The deep brown leather is stunning! The color looks beautifully organic and rich, and the cream leather on the dash and seats is a lovely accent. The upgraded leather-also found on the door pulls-is actually relatively inexpensive. It's part of the $4950 luxury interior package that also includes, cooled, 12-way powered front seats (heated seats, front and rear, come standard), twenty-inch wheels, and auto-dimming sideview mirrors, among other things. Don't worry, the rear seat passengers aren't neglected: they get the same leather and supremely comfortable seats and plenty of space to stretch out as foot- and legroom is significant.
Like its main competitor, the Mercedes-Benz G-wagen, the Range Rover feels so solid and practically indestructible. But where the G-wagen feels industrial, the Range Rover feels regal and refined. Although there is some wind noise at highway speeds, the cabin is remarkably isolated from the outside world. The infotainment system is more attractive and user friendly than the system it replaces, plus Jaguar/Land Rover addressed the systems' most glaring weakness by improving its response time.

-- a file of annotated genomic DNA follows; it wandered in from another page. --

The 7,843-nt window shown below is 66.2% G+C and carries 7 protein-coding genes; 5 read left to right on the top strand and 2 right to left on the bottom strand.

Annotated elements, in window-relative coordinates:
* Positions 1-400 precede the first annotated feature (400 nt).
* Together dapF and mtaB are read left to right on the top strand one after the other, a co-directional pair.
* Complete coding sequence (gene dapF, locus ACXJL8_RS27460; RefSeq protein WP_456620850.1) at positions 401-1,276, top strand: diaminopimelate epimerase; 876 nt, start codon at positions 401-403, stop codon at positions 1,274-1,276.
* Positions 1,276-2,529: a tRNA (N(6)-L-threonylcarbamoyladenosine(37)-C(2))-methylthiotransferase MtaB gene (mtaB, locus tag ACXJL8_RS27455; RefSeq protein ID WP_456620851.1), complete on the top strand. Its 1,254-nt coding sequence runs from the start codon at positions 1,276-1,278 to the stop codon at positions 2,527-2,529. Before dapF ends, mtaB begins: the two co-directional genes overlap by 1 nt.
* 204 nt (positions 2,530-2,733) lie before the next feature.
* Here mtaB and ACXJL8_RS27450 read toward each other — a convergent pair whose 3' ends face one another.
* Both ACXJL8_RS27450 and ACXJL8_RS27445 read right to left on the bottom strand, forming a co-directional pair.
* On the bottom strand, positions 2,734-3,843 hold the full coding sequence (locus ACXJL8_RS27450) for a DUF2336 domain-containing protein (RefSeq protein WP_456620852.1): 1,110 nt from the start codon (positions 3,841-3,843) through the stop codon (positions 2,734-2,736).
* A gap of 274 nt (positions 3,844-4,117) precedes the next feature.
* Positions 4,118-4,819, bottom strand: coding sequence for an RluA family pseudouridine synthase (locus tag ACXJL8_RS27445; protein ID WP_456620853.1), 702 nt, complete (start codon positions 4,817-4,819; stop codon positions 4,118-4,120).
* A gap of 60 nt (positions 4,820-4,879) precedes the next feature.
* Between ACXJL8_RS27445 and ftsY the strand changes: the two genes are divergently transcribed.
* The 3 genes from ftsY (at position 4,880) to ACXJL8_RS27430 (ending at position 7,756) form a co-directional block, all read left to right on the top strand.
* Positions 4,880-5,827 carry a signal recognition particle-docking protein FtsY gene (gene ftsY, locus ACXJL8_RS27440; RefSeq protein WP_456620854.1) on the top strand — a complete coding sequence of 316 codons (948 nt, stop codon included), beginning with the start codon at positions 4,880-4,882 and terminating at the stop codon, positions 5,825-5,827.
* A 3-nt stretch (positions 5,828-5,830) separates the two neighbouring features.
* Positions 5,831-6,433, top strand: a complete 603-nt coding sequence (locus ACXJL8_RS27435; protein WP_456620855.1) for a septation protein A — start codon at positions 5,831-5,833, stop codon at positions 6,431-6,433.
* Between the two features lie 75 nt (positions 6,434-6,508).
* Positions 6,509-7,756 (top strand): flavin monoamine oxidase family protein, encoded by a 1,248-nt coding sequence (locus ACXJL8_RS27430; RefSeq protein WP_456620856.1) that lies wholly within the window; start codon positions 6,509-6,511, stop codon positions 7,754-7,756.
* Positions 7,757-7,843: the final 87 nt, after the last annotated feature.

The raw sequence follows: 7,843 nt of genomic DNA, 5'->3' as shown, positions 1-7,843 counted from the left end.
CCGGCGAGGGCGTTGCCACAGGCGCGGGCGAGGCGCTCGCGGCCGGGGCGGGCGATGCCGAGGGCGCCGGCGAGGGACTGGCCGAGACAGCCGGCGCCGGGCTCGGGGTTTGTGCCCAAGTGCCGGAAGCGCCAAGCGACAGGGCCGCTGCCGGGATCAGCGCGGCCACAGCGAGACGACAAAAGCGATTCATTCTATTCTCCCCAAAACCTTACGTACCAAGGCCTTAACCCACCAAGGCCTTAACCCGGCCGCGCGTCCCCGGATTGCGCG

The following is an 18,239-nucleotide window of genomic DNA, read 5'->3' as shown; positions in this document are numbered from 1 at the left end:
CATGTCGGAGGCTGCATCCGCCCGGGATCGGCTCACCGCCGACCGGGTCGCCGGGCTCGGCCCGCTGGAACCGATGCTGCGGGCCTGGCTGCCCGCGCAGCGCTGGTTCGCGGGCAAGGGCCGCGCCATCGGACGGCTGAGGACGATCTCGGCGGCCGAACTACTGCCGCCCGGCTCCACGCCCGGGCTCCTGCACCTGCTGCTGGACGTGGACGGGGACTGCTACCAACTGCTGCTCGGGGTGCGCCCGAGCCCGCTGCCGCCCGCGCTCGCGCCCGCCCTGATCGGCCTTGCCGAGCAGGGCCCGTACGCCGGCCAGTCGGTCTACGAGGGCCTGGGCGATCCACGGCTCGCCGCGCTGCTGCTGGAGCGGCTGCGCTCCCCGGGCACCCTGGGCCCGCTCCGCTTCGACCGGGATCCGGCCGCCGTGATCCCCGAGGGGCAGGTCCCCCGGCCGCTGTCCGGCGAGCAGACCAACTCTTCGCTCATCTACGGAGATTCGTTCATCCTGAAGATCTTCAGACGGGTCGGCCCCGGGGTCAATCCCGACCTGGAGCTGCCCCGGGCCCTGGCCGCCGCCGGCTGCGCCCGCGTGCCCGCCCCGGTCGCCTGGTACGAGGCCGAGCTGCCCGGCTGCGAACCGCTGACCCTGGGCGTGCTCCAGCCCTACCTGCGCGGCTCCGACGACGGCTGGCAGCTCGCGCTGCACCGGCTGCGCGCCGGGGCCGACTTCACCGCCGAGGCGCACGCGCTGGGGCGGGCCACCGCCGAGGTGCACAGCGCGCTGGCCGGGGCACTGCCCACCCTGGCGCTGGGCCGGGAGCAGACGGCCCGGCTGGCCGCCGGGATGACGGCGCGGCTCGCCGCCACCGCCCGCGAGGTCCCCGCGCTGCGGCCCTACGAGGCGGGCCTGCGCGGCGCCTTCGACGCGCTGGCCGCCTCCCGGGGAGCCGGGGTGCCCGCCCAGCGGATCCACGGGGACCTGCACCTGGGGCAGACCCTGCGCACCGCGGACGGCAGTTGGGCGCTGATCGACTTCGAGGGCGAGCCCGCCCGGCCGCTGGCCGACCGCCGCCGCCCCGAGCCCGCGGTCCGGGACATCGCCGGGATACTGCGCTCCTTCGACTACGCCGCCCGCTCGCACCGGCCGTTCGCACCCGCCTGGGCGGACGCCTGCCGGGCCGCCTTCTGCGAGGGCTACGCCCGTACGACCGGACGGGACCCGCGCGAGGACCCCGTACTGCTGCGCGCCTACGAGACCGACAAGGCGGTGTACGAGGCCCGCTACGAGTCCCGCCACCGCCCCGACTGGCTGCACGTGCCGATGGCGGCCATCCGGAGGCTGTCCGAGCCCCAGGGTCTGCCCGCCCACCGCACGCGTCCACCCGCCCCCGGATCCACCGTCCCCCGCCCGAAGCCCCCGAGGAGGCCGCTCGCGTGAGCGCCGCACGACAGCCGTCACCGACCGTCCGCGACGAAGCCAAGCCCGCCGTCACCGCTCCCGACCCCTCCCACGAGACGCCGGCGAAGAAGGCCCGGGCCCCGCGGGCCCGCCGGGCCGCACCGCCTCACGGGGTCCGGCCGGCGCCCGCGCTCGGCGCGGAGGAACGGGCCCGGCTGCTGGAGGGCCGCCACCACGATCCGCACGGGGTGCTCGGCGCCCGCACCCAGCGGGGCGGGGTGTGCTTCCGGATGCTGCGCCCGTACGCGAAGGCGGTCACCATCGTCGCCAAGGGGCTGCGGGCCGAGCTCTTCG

Like Joe DeMatio, I also couldn't get the rearview camera to work. This would normally be just a minor inconvenience but the rear seat headrests significantly impede rearward visibility making reversing this big, tall vehicle a bit of a challenge. The smaller center headrest can be moved out of the way as it's connected to the flip-down arm rest/cupholder, but, unfortunately, the massive outboard headrests are fixed and can only be moved by flipping down the entire rear seat.
Jennifer Misaros, Production Editor